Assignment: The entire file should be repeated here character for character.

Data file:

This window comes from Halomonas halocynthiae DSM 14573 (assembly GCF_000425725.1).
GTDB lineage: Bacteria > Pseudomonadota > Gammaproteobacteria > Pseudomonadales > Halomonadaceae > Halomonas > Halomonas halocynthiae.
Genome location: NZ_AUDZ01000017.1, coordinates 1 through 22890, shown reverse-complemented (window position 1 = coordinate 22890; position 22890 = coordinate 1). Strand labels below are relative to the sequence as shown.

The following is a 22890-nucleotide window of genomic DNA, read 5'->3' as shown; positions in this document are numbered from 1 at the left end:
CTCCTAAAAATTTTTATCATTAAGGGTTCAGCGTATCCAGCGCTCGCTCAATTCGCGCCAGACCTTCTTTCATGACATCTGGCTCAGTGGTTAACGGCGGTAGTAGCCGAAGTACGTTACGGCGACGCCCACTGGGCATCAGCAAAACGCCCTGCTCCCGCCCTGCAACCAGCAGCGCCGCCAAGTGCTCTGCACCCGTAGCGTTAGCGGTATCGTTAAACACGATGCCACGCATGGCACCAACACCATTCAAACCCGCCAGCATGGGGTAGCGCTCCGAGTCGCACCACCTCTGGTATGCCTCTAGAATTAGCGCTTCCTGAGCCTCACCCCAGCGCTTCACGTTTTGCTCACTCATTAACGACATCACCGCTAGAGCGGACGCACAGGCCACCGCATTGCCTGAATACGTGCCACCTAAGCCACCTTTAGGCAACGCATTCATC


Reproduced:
This window comes from Halomonas halocynthiae DSM 14573 (assembly GCF_000425725.1).
GTDB lineage: Bacteria > Pseudomonadota > Gammaproteobacteria > Pseudomonadales > Halomonadaceae > Halomonas > Halomonas halocynthiae.
Genome location: NZ_AUDZ01000017.1, coordinates 1 through 22890, shown reverse-complemented (window position 1 = coordinate 22890; position 22890 = coordinate 1). Strand labels below are relative to the sequence as shown.

The following is a 22890-nucleotide window of genomic DNA, read 5'->3' as shown; positions in this document are numbered from 1 at the left end:
CTCCTAAAAATTTTTATCATTAAGGGTTCAGCGTATCCAGCGCTCGCTCAATTCGCGCCAGACCTTCTTTCATGACATCTGGCTCAGTGGTTAACGGCGGTAGTAGCCGAAGTACGTTACGGCGACGCCCACTGGGCATCAGCAAAACGCCCTGCTCCCGCCCTGCAACCAGCAGCGCCGCCAAGTGCTCTGCACCCGTAGCGTTAGCGGTATCGTTAAACACGATGCCACGCATGGCACCAACACCATTCAAACCCGCCAGCATGGGGTAGCGCTCCGAGTCGCACCACCTCTGGTATGCCTCTAGAATTAGCGCTTCCTGAGCCTCACCCCAGCGCTTCACGTTTTGCTCACTCATTAACGACATCACCGCTAGAGCGGACGCACAGGCCACCGCATTGCCTGAATACGTGCCACCTAAGCCACCTTTAGGCAACGCATTCATC